Few would have given Jordan a chance of reaching the FIFA U-20 World Cup Canada 2007 when they left for India to take part in the AFC Youth Championship.
After all, not only was it their first-ever appearance in the finals, they had been widely adjudged fortunate even to have made it that far, having only overcome preliminary rivals Qatar and Bahrain by a marginally superior goal difference.
With the 11-time champions Korea Republic, hosts India and Kyrgyzstan all waiting their section, making it out of the group stage would have been success enough, but in the end they made it all the way to the semi-finals after a shock 2-1 victory over China granted them a golden ticket to Canada.
That win meant that Jordan will be represented for the first time at a FIFA world event; another major achievement two years on from the Jordanian senior team making their debut at the AFC Asian Cup finals in China.
Back in their homeland, the achievement was met with a mixture of pride and delight, with the national media quick to acclaim the country's new heroes.
'An outstanding achievement for the Jordanian youth team,' proclaimed the headline on the Al Arab Al Yawm newspaper, while another daily publication, Al-Dostour, hailed 'The youth team of Jordan, the pride of our nation'. Al Rai'i gleefully pointed out that Jordan proved the only side capable of denying the east Asian nations all four tickets to Canada, and claimed that their young team had taken Jordanian football "from the wilderness to the international arena".
Thousands of fans took to the streets of Amman to celebrate the win over China, as car horns sounded and Jordanian flags flew from vehicle windows. Then, on the team's return to the capital, thousands of loyal fans flocked to greet them in a warm ceremony paying tribute to their remarkable achievement.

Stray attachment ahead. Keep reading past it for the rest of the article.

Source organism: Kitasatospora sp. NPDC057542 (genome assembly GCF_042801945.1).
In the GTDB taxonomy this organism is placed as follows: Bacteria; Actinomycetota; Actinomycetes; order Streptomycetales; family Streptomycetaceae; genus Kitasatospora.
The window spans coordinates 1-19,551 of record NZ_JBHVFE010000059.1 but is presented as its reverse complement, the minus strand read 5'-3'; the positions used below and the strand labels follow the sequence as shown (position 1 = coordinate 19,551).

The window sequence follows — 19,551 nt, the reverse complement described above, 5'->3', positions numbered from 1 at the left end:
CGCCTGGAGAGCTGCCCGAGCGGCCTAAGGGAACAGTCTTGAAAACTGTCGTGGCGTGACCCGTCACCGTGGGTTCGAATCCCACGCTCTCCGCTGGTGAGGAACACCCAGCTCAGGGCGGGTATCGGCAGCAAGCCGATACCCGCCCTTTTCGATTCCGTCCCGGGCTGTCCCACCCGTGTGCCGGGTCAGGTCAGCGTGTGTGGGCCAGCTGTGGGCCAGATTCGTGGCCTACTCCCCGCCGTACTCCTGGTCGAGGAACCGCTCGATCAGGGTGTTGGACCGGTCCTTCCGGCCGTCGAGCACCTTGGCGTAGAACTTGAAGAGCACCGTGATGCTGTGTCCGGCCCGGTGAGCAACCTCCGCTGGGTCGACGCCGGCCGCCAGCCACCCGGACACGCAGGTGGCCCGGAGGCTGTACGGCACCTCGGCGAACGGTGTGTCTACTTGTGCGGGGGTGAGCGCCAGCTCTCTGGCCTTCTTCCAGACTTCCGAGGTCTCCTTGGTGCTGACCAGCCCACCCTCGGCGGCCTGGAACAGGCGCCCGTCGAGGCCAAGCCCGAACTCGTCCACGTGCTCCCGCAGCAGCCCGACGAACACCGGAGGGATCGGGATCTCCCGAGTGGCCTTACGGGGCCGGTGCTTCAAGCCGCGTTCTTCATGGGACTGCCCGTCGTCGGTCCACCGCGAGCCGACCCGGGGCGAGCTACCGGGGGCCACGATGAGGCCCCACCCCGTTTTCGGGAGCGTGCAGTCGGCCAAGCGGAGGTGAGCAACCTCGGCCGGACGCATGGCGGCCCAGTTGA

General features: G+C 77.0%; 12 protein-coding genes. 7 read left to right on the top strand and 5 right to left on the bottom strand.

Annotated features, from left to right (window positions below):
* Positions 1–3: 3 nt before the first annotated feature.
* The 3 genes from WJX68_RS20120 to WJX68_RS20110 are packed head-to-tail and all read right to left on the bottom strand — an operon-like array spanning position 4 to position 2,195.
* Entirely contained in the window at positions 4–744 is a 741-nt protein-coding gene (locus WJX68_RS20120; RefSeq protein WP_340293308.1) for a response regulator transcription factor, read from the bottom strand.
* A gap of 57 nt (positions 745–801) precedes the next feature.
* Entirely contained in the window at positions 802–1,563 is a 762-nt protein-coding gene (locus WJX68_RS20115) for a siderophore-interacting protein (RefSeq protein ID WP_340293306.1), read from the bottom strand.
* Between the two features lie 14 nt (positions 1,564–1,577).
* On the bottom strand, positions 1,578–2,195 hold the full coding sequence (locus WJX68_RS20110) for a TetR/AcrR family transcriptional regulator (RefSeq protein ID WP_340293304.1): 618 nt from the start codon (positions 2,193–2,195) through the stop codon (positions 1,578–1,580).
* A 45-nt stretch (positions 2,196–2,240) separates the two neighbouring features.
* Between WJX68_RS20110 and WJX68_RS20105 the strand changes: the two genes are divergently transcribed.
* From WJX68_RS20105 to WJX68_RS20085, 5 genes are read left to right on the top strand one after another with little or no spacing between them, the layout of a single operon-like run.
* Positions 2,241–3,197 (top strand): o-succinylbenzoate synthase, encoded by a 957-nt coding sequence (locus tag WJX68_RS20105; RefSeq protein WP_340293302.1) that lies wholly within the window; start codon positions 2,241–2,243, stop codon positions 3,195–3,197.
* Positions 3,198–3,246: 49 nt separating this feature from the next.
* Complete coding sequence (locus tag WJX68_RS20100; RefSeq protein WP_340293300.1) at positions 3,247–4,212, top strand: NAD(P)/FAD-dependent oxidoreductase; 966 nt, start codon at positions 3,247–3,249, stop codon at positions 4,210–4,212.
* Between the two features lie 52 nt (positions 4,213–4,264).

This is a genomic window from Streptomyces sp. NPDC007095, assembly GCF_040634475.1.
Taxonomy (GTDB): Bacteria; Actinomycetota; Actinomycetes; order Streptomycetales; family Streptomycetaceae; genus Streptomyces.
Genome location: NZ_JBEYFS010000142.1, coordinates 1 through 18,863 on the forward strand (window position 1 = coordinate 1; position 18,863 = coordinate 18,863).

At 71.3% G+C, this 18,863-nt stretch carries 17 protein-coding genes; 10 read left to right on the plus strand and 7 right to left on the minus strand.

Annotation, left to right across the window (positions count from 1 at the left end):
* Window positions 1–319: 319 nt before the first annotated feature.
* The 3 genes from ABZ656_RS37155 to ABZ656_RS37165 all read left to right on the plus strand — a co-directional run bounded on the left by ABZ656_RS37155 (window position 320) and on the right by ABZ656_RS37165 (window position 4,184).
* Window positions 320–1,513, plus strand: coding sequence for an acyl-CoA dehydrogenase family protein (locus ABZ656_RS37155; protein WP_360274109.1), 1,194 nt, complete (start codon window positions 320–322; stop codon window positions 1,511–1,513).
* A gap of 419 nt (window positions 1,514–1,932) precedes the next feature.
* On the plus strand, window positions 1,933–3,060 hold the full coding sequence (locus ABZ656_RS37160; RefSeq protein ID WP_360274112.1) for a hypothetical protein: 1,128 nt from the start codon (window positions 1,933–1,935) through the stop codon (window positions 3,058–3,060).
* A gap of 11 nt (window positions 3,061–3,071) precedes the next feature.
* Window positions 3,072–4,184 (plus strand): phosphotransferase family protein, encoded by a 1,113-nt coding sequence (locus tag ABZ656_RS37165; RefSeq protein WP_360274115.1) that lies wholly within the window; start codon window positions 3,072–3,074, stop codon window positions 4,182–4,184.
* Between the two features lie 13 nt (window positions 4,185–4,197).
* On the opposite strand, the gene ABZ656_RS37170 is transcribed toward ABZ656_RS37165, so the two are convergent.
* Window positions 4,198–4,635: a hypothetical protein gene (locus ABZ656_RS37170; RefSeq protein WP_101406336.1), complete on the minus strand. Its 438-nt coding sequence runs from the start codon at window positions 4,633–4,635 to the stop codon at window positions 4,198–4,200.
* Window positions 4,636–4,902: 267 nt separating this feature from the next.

'Still much to learn'
Zuriekat Fadi, president of the Jordan Football Association (JFA), was at the head of this official reception at the Queen Alia International Airport, and he congratulated the players, pointing out the role that the planning and investment of his association had played in the accomplishment. "Our duty now is to support this team and take care of these young players who represent the future of the game in our country," Zuriekat added.
Indeed, putting words into action, the JFA has already started planning for the team's pre-Canada preparations. First up will come the Doha Asian Games next month and then, in March of next year, they will take part in an U-20 international championship in Portugal that is likely to provide a decent gauge of their prospects at the FIFA U-20 World Cup itself.
So enthused is Jordan with its young heroes, in fact, that many voices within the country and in the media have gone as far as suggesting that the youth team, rather than its senior equivalent, represent the country in all competitions.
However, the team's Danish coach, Jan Poulsen, has been quick to laugh off such suggestions, pointing out that he has "a promising side, but with many things to learn".
The 52-year old, who also previously served as the U-21 coach of Denmark, has urged the federation to organise the U-20 league in a systematic manner that would allow his young players to participate regularly in a domestic competitive competition. He has also asked for an increase in the number of residential training centres in the country.
Whatever happens, and though another surprise in Canada might seem too much to ask, all the signs are that the future for Jordanian football looks to be very bright indeed.